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Chris Carmody oversees TNT's television production of the Open Championship. (Photo: E.M. Pio Roda)
Chris Carmody oversees TNT's television production of the Open Championship. (Photo: E.M. Pio Roda)

PGA.com Interview with TNT Senior Producer Chris Carmody

When you tune into TNT's coverage of the 2006 Open Championship, the pictures you see come from a team of people who have been preparing for this major for more than six months. PGA.com's T.J. Auclair caught up with TNT Senior Producer Chris Carmody for an inside look at what goes into producing such an event.

By T.J. Auclair, Junior Editor

PGA.com: Joining us on PGA.com is Chris Carmody, the Senior Producer for TNT's golf coverage of the 2006 British Open here at Royal Liverpool. Chris, can you tell us how long you've been producing the Open and other events like this?

Carmody: Well, I oversee the coverage and I've been doing this since 2000. For me it began with the PGA at Valhalla in 2000. The Open Championship for us, started in 2003. So, this is our fourth.

PGA.com: How big is the crew that you bring over from TNT? You obviously have to put a lot of work into bringing things together.

Carmody: I would say that our crew, total, is about 25 people. We work in conjunction with both ABC and the BBC here in the U.K. and they bring about four times as many. But for us at TNT, it's about 25 people, including talent, five or six technical people and certainly the production people. I probably should add another 10 to that, because those are the U.K.-based technical people. I'm sorry I'm not answering this as quickly as possible, but I would say it's 30 to 35 people total.

PGA.com: How about the equipment? Do you guys have a lot of stuff to bring over from the states, or because of the work you do with the BBC and ABC, is a lot of the stuff already here?

Carmody: A lot of the stuff is already here. We bring very, very little technical equipment -- a couple of things for our graphic arts area and, certainly, video tape. But, 99 and nine-tenths percent of the equipment is here already.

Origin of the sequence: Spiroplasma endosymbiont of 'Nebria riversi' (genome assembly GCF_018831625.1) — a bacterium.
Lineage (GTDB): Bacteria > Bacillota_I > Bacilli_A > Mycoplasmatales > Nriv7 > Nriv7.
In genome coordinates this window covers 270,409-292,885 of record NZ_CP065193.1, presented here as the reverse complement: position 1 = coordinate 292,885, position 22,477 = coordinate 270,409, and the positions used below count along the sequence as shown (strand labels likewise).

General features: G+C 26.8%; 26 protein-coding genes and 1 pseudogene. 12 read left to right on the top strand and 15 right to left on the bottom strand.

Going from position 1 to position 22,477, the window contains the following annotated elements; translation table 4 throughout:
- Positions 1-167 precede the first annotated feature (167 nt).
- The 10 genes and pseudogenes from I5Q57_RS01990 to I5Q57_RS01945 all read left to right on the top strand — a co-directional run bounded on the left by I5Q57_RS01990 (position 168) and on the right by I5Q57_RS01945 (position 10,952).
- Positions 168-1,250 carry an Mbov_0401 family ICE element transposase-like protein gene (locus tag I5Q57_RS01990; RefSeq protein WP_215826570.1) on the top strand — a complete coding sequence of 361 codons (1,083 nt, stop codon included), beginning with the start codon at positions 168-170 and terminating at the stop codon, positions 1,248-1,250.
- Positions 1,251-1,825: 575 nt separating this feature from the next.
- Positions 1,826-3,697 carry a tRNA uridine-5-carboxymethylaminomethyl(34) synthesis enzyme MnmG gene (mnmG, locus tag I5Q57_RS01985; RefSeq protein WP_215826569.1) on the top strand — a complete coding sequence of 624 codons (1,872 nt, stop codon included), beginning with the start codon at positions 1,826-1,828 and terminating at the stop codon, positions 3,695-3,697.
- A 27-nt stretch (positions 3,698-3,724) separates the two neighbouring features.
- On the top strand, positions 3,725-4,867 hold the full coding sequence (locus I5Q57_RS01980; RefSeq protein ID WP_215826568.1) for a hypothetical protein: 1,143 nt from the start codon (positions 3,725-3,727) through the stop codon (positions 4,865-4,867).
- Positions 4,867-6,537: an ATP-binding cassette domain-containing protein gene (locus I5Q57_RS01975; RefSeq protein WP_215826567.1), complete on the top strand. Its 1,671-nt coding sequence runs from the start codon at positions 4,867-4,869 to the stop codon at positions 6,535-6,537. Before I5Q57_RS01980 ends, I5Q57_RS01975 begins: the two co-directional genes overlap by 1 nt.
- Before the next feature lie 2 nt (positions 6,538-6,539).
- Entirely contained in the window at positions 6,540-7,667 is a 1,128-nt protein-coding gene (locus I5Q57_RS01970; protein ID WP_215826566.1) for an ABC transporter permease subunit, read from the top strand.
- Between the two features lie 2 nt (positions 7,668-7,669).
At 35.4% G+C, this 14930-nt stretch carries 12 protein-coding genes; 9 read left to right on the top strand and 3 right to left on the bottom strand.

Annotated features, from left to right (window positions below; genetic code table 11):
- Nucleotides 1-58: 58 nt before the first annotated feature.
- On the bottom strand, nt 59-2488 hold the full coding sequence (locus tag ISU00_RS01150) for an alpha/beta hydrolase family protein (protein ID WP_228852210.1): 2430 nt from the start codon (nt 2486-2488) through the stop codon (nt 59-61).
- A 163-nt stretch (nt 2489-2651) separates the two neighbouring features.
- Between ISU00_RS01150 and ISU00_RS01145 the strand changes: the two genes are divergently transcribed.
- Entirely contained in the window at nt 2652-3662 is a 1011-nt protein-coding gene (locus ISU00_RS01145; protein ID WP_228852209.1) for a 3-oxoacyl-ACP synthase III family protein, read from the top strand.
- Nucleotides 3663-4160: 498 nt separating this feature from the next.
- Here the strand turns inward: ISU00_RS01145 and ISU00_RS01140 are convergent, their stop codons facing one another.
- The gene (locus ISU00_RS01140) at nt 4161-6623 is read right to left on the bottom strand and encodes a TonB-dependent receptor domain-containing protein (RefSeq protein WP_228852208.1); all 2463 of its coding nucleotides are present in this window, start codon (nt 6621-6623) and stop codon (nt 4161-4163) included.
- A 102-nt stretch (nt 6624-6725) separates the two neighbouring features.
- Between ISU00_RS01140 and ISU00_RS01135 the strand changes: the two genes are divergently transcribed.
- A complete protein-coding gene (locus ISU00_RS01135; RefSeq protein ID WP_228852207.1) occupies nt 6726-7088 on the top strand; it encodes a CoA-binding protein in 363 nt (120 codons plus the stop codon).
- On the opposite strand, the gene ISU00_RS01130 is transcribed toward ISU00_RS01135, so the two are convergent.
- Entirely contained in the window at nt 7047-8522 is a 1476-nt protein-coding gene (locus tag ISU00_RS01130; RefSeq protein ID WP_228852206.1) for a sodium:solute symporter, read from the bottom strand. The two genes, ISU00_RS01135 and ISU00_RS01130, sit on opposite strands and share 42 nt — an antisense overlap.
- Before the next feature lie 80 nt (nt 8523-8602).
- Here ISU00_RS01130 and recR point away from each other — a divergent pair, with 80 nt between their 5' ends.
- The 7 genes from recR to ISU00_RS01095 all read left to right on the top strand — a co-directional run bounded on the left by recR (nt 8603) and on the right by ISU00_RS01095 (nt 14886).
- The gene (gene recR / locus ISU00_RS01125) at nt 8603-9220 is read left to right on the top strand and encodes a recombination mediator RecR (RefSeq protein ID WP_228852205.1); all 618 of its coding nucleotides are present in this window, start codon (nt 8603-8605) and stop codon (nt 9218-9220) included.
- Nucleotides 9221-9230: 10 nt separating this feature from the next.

PGA.com: What would you say is the biggest challenge you face in covering an event of this caliber overseas?

Carmody: I think because each Open venue is different, I think that certainly starting with the BBC and ABC, their different positions where they can put the cameras -- that impacts us. As a result, there's always an issue with access on the course, shooting features. You never know what to expect with the crowd, obviously the weather. We've been very fortunate in the first three Open Championships we've done to have fabulous weather. Thus far, we've had very good weather here, just a little hot. So, knock on wood, if the weather works to our favor we're happy. If we get rain, it makes it more difficult. But I would say, generally, the differences of the courses are the most challenging things that we face every year.

PGA.com: How far out before the tournament do you come out to see what the course is like? Do you come at all, or do you send a crew?

Carmody: I start doing my own little research about six months out. Every March, we come over to the venue and have meetings with the Royal and Ancient Committee and with ABC, the BBC. For us, it really officially begins in March, but I start about three or four months before that.

PGA.com: Chris, final thing. Can you tell us what your favorite part about producing an Open is, if you have any?

Carmody: I have so many favorite things. I have always, since I was a young boy, have watched the Open Championship on television and it's always been my favorite. Always. Not only my favorite golf event, but my favorite event period. When Turner was fortunate enough to get the rights, the cable rights, I was extremely happy. What's my favorite? I think just the different venues, dealing with the Royal and Ancient and it certainly goes without saying the history of every course, the history of the game. I could sit here for 20 minutes and talk about that. In conclusion, I think it's really the different courses.

PGA.com: Chris Carmody, Senior Producer for TNT, thank you very much.

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